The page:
Essential Maintenance

RoMEO, JULIET, FACT and OpenDOAR will be offline between the hours of 6am to 6pm UK time on Saturday 11th July, in order for essential maintenance to be carried out at the Data Centre hosting our servers.

We apologize for any inconvenience that this causes.

Open-access repositories worldwide, 2005–2012: Past growth, current characteristics, and future possibilities

A new article on OpenDOAR has recently been published:

Open-access repositories worldwide, 2005–2012: Past growth, current characteristics, and future possibilities, S Pinfield, J Salter, P Bath, B Hubbard, P Millington, JHS Anders & A Hussain, Journal of the American Society for Information Science and Technology, Early View 28 APR 2014

Also available open access as the accepted version here:

“This paper reviews the worldwide growth of open-access (OA) repositories, December 2005 to December 2012, using data collected by the OpenDOAR project. It shows that initial repository development was focused on North America, Western Europe and Australasia, particularly the USA, UK, Germany and Australia. Soon after, Japan increased its repository numbers. Since 2010, other geographical areas and countries have seen repository growth, including East Asia (especially Taiwan), South America (especially Brazil) and Eastern Europe (especially Poland). During the whole period, countries such as France, Italy and Spain have maintained steady growth, whereas countries such as China and Russia have experienced relatively low levels of growth. Globally, repositories are predominantly institutional, multidisciplinary and English-language-based. They typically use open-source OAI-compliant repository software but remain immature in terms of explicit licensing arrangements. Whilst the size of repositories is difficult to assess accurately, the available data indicate that a small number of large repositories and a large number of small repositories make up the repository landscape. These trends and characteristics are analyzed using Innovation Diffusion Theory (IDT) building on previous studies. IDT is shown to provide a useful explanatory framework for understanding repository adoption at various levels: global, national, organizational and individual. Major factors affecting both the initial development of repositories and their take up by users are identified, including IT infrastructure, language, cultural factors, policy initiatives, awareness-raising activity and usage mandates. It is argued that mandates in particular are likely to play a crucial role in determining future repository development.”

Merry Christmas and a Happy New Year

It is that time of year again, when we all aim to take a well-earned day or two off work. As a result, SHERPA Services (RoMEO, JULIET, FACT and OpenDOAR) will be on reduced staffing from the 13th December 2013 until the 6th January 2014. All enquiries will be answered in due course.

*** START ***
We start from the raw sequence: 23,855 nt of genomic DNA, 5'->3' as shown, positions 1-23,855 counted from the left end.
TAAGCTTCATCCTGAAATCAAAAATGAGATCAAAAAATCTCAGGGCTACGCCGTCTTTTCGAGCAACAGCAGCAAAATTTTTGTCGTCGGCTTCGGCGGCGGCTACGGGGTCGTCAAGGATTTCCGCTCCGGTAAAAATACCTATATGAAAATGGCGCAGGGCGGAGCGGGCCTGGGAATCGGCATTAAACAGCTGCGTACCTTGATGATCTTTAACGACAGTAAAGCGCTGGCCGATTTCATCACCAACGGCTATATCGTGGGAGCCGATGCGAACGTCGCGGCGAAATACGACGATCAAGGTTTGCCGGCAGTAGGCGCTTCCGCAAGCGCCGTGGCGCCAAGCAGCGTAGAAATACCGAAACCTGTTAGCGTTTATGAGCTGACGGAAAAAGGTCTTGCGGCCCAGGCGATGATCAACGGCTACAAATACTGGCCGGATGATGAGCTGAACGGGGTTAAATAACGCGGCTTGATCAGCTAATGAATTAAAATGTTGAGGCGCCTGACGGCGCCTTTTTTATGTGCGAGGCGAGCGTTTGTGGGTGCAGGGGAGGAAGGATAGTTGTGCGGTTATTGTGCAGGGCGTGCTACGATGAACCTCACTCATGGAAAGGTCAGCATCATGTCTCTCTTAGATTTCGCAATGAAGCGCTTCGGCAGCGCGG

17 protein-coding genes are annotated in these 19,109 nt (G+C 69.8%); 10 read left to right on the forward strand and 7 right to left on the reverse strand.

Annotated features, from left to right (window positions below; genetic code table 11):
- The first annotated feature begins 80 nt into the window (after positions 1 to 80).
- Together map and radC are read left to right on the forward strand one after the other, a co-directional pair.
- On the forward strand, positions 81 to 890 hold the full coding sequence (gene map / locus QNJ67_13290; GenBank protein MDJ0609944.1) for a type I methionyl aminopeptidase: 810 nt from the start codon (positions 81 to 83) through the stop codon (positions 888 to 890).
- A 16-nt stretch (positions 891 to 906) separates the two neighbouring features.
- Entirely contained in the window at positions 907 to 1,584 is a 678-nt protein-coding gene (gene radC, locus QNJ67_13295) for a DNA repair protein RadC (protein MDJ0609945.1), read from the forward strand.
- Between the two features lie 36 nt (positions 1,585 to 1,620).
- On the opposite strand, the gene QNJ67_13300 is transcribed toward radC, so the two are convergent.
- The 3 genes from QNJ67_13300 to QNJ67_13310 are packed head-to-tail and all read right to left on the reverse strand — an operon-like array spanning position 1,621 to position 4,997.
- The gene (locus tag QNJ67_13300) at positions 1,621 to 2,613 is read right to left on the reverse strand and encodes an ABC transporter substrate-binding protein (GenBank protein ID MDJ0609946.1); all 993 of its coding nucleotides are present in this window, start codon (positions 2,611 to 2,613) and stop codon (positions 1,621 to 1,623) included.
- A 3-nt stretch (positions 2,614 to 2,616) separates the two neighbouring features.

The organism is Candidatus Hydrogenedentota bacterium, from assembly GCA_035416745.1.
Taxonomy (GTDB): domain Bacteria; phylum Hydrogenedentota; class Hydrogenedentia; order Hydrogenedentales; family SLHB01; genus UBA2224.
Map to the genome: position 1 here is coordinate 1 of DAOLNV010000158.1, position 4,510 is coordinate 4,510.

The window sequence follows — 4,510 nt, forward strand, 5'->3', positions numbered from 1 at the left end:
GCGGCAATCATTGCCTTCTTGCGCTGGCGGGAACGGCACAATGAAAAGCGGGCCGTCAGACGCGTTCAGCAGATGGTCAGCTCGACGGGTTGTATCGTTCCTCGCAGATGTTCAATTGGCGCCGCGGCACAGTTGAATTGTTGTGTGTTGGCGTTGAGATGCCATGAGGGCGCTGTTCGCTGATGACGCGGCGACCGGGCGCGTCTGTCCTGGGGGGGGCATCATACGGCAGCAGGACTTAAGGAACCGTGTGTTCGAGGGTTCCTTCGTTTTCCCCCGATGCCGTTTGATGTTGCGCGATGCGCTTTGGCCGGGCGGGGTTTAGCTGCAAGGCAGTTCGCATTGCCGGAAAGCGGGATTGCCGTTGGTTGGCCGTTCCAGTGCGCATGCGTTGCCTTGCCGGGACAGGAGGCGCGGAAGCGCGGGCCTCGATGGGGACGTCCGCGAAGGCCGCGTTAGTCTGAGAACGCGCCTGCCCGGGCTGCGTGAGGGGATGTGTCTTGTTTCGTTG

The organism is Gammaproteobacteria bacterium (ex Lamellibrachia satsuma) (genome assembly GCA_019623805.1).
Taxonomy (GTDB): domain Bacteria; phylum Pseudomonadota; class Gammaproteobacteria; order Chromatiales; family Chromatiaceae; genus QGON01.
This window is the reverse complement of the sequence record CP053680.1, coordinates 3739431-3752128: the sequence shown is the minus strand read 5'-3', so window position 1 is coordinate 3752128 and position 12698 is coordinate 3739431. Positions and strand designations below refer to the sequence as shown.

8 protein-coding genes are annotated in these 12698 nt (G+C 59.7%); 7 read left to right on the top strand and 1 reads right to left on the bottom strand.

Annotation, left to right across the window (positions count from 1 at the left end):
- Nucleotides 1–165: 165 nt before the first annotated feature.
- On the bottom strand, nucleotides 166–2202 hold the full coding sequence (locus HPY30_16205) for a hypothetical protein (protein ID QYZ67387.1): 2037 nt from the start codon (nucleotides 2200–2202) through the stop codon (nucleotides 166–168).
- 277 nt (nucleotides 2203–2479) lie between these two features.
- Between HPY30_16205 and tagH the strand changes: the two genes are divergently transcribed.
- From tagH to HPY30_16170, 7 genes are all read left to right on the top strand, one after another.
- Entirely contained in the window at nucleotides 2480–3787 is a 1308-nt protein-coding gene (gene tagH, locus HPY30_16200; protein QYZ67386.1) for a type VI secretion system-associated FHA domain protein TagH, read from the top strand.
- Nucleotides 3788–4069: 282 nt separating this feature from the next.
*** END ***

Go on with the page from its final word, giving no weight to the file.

In additional news, due to scheduled maintenance, there may be some disruption to SHERPA Services (RoMEO, JULIET, FACT and OpenDOAR) on the evening of Tuesday 17th December 2013. We apologise for any inconvenience that this causes.

We wish you all a Merry Christmas and Happy New Year.

SHERPA Services at Open Repositories 2013

We are glad to announce that several members of SHERPA Services staff will be attending and presenting at Open Repositories 2013, in Prince Edward Island, Canada next week.


Presentations by SHERPA Services include:

Peter Millington – Plenary: Compliance with Funders’ Mandates – FACT

Peter Millington – 24/7: Counting on OpenDOAR

Azhar Hussain – 24/7: An Investigation into Journal Research Data Policies: Lessons from the JoRD Project

Azhar Hussain – Poster: An Investigation into Journal Research Data Policies: Lessons from the JoRD Project


Further details of the conference schedule can be found here.

Please note that there may be a delay in replying to enquiries during the week of 8th-12th July.

The Fate of Suggested OpenDOAR Additions

We have recently updated the chart showing the growth and fate of OpenDOAR suggestions over time:

Suggestion Outcomes by Year for OpenDOAR

Suggestion Outcomes by Year for OpenDOAR

The overall annual number of suggestions has grown steadily, but the rejection rate has remained steady at about 22% of suggestions. There was a significant problem with spam during OpenDOAR’s first two years. We added spam blocking functions to the Suggestions form in 2007, which significantly reduced the amount of spam received, and which seems to be staying at a reassuringly low level.

See for the chart full size and for further information on the various reasons for rejection.